Help needed understanding memoization behavior

While following a tutorial on memoization, I encountered this strange case where the memoized function is slightly slower than the brute force version in the worst case. I'm assuming my implementation is wrong (the tutorial was in Javascript), but I can't see where. Any help would be greatly appreciated.

func howSum(_ targetSum: Int, _ numbers: [Int]) -> [Int]? {
    if targetSum == 0 { return [] }
    if targetSum < 0 { return nil }

    for num in numbers {
        let remainder = targetSum - num
        if var results = howSum(remainder, numbers) {
            results.append(num)
            return results
        }
    }
    return nil
}

func howSum(_ targetSum: Int, _ addends: [Int])-> [Int]? {
    var memo: [Int: [Int]?] = [:]
    func sum(_ target: Int, _ numbers: [Int]) -> [Int]? {
        if let early = memo[target] { return early }
        if target == 0 { return [] }
        if target < 0 { return nil }

        for num in numbers {
            let remainder = target - num
            if var results = sum(remainder, numbers) {
                results.append(num)
                memo[target] = results
                return results
            }
        }
        memo[target] = nil
        return nil
    }
    return sum(targetSum, addends)
}

print(String(describing: howSum(7, [2, 3])))       //[3, 2, 2]
print(String(describing: howSum(7, [5, 3, 4, 7]))) //[4, 3]
print(String(describing: howSum(7, [2, 4])))       //nil
print(String(describing: howSum(8, [2, 3, 5])))    //[2, 2, 2, 2]
print(String(describing: howSum(300, [7, 14])))    //nil

I believe the issue is that when you write memo[target] = nil you are not actually storing the value Optional<[Int]>.none into the dictionary, but instead you are clearing the stored value for that key from the dictionary.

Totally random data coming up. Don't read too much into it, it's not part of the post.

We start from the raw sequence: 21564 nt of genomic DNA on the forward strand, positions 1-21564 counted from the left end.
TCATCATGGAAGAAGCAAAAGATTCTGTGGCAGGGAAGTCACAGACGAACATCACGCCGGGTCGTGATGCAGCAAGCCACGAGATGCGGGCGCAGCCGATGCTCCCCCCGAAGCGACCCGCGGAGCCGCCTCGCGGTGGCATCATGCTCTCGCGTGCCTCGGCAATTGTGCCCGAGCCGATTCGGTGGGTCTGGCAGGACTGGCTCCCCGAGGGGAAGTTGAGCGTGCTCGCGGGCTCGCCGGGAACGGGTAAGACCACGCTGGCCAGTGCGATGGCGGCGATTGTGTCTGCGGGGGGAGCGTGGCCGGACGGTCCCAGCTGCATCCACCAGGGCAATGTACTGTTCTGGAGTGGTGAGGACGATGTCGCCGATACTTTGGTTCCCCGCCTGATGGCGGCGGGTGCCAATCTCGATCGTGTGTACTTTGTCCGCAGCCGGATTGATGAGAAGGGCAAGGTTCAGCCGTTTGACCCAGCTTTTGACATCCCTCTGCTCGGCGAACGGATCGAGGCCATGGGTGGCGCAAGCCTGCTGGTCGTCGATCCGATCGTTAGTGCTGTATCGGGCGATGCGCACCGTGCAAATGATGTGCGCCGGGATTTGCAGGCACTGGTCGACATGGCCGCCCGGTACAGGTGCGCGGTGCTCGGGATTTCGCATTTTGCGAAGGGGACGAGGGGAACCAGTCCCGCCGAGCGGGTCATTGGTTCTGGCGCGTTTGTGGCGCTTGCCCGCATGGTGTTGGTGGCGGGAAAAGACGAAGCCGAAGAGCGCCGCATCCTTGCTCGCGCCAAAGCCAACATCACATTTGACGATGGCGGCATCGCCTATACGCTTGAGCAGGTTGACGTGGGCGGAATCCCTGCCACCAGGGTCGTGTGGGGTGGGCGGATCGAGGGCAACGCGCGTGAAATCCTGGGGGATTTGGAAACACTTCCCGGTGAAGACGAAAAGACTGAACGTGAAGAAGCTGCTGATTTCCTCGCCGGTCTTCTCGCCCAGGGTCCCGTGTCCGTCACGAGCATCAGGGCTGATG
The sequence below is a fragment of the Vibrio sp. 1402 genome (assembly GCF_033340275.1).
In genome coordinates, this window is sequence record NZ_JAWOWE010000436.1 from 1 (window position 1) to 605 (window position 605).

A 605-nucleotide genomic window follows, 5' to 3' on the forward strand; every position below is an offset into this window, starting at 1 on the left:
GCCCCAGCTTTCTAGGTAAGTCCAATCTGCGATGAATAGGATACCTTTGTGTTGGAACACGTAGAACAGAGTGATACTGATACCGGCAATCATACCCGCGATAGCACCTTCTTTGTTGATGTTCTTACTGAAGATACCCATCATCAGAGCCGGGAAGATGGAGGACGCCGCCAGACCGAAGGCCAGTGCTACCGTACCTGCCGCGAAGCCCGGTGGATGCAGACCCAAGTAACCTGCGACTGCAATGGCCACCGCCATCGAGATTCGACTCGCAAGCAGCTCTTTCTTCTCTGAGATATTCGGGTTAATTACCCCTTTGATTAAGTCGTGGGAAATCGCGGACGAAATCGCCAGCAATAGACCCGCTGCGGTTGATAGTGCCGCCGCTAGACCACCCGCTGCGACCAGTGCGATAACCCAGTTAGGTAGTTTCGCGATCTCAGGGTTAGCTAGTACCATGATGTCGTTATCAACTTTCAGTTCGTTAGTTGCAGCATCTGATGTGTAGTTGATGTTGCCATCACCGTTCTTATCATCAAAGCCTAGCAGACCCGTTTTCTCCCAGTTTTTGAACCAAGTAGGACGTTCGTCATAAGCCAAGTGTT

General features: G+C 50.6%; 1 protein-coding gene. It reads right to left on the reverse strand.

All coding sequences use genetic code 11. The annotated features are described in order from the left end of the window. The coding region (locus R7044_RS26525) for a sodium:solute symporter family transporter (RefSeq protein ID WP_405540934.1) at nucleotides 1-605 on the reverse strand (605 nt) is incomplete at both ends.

Thus, your code never actually memoizes “we already proved this sum is unreachable”, and so it attempts to recompute it every time.

Change that line to memo[target] = .some(nil) and I think it’ll work better.

• • •

But really, the dictionary doesn’t need to store arrays at all. It can simply store the last number it saw that made the sum equal the target. Then at the end when you want to generate an array, you traverse the dictionary by repeatedly subtracting from the target.

Something like this, which I also made generic:

func howSum<T: AdditiveArithmetic, S: Sequence>(
  _ targetSum: T,
  _ addends: S
) -> [T]?
  where S.Element == T, T: Comparable, T: Hashable
{
  var memo: [T: T?] = [:]
  
  func lastAddendForTarget(_ target: T) -> T? {
    if let early = memo[target] { return early }
    if target == .zero { return .zero }
    if target < .zero { return nil }
    
    for n in addends where n <= target {
      if lastAddendForTarget(target - n) != nil {
        memo[target] = n
        return n
      }
    }
    
    memo[target] = .some(nil)
    return nil
  }
  
  if lastAddendForTarget(targetSum) == nil {
    return nil
  }
  
  var result: [T] = []
  var sum = targetSum
  
  while let x = lastAddendForTarget(sum), x != .zero {
    result.append(x)
    sum -= x
  }
  
  return result
}

Note that my version returns an array with the elements in the opposite order from yours. If you prefer the original order, you can call reverse() on the result before returning it.

2 Likes

Thank you so much for that explanation and for taking the time to respond.

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